Panel: Teen Vaping Increases Likelihood of Addiction Issues as an Adult

Julie Bitely

| 5 min read

Teen exhaling from an e-cigarette
Michael Ostrander knows when one of his students is using an e-cigarette, or vaping, in the bathrooms at Belding High School. The school district installed sensors that send a text to the principal and other staff when the aerosol that’s produced from an e-cigarette or vape pen is exhaled. It might sound like an extreme measure, but with 2019 findings from the Centers for Disease Control revealing that more than 1 in 4 high school students reported using electronic cigarettes within the past 30 days – an increase from 1.5% in 2011 – it’s necessary to identify kids using the banned products. The subject of vaping was discussed at the most recent Health Forum of West Michigan, monthly panel talks dealing with pressing health topics sponsored by Blue Cross Blue Shield of Michigan. Ostrander spoke on a panel that also included Brian Hartl, an epidemiologist with the Kent County Health Department, Dr. Vita McCabe, a thoracic surgeon with St. Joseph Mercy Health Hospital and Cheryl Phillips, coordinator of St. Joseph Health’s Health Exploration Station. Why vaping is a growing concern for today’s youth E-cigarettes can look like USB drives, pens or a variety of other items you might find in a teen’s room. Hartl explained the devices, which heat a liquid containing nicotine or other substances and release the aerosol or vapor, can even be personalized with superheroes or your favorite sports team. The liquid can come in flavors appealing to teens – think cotton candy and chocolate chip cookies – and catchy names and marketing make it easy to see why teens and young adults might perceive e-cigarettes and vaping as less harmful than smoking traditional cigarettes. But Hartl, McCabe and other health professionals say that’s not the case. They point to EVALI, or e-cigarette or vaping product use-associated lung injury. Last year, 2,711 cases of EVALI were reported, leading to 60 deaths. Three people died of EVALI in Michigan, with 65 cases identified. More than 75% of patients with EVALI were younger than 35. While most cases of EVALI involved the use of THC, the only way to completely avoid the risk is to avoid e-cigarette and vaping products altogether, particularly if it’s unknown to the user what the liquid they’re inhaling through the device contains. Hartl said even e-cigarettes marketed with no nicotine typically have some amount. According to the CDC, nicotine can harm a developing adolescent brain and young people who use it may also face an increased risk for future addiction to other drugs. McCabe said using e-cigarettes is like inhaling a can of aerosol hairspray. When people use e-cigarettes, they’re inhaling carcinogenic, cancer-causing ingredients that coat the airways and lungs. But just knowing that often isn’t enough to stop young people from making that decision, fueled by peer pressure, a desire to fit in or other reasons. “I would have tried this if I were 18 and still smoking,” said McCabe, who gave up cigarettes 10 years ago. She said the best approach to helping someone quit isn’t about patronizing or shaming – it should be about helping and understanding. The health consequences of decisions you make when you’re young can seem far away, she explained. McCabe said we should try to learn from past mistakes made with cigarettes and tobacco. It’s comical now to see cigarette advertisements featuring doctors touting their favorite brands in the 1950s and 1960s and McCabe sees parallels with the youth-focused marketing of e-cigarettes today. “They don’t pick cancer patients to advertise cigarettes or vaping,” she said. Helping kids kick their vaping habit Along with sensors in restrooms at Belding High School, principal Ostrander has a not-so-secret weapon to help kids. The school benefits from a grant-funded, on-staff, full-time recovery coach. The coach is currently working with about 60 kids with a variety of addiction issues – about 10% of the school’s total population. Ninety percent of students who have worked with the recovery coach on vaping issues have quit, Ostrander said, and the approach aligns with the school’s “support over suspension” policy. Along with awareness efforts warning about the dangers of vaping to the entire student body, kids caught in the act or with a device are required to undergo some level of more intensive education up to and including working with the recovery coach. “Telling someone to just quit this behavior doesn’t work,” he said. “Recovery starts with a relationship.” Phillips, from the Health Exploration Station, a popular field trip destination in Canton, said community outreach programs focused on vaping she’s helped coordinate have reached more than 40,000 students and adults in southeast Michigan. Informal surveys she’s conducted with middle and high school administrators show that 100% have taken some steps to educate students on the dangers of vaping and 70% focus on restorative practices in addition to or in lieu of suspension when a student is caught. For schools without a recovery coach in the building, districts are working with their school resource officers, local police departments, youth networks and community coalitions to educate their students on the vaping issue. Phillips said there are also online resources such as My Life, My Quit and the Truth Initiative that are valuable starting points to help teens who want to quit or parents and adults find effective ways to talk about the issue. Find related content here:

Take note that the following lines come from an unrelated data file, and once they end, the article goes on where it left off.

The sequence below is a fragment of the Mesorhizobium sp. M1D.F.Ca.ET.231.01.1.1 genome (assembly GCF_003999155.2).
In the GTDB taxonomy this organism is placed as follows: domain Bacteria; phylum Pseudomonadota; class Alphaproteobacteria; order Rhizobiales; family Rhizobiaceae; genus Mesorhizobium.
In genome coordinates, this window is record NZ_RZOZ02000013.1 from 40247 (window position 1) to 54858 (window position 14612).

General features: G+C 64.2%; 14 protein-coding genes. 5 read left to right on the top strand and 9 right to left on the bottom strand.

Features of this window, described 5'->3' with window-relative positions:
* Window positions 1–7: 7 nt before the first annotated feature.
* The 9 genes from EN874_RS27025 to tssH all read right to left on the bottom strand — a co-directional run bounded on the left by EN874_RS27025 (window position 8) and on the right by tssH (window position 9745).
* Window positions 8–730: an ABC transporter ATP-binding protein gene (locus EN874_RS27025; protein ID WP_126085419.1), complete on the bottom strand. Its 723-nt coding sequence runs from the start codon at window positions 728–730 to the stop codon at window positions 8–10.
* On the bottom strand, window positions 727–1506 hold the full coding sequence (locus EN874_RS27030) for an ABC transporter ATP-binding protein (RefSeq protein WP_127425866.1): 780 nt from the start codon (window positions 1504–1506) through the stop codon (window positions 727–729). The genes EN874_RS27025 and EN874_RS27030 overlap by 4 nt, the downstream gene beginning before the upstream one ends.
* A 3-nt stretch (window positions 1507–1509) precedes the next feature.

Photo credit: 6okean
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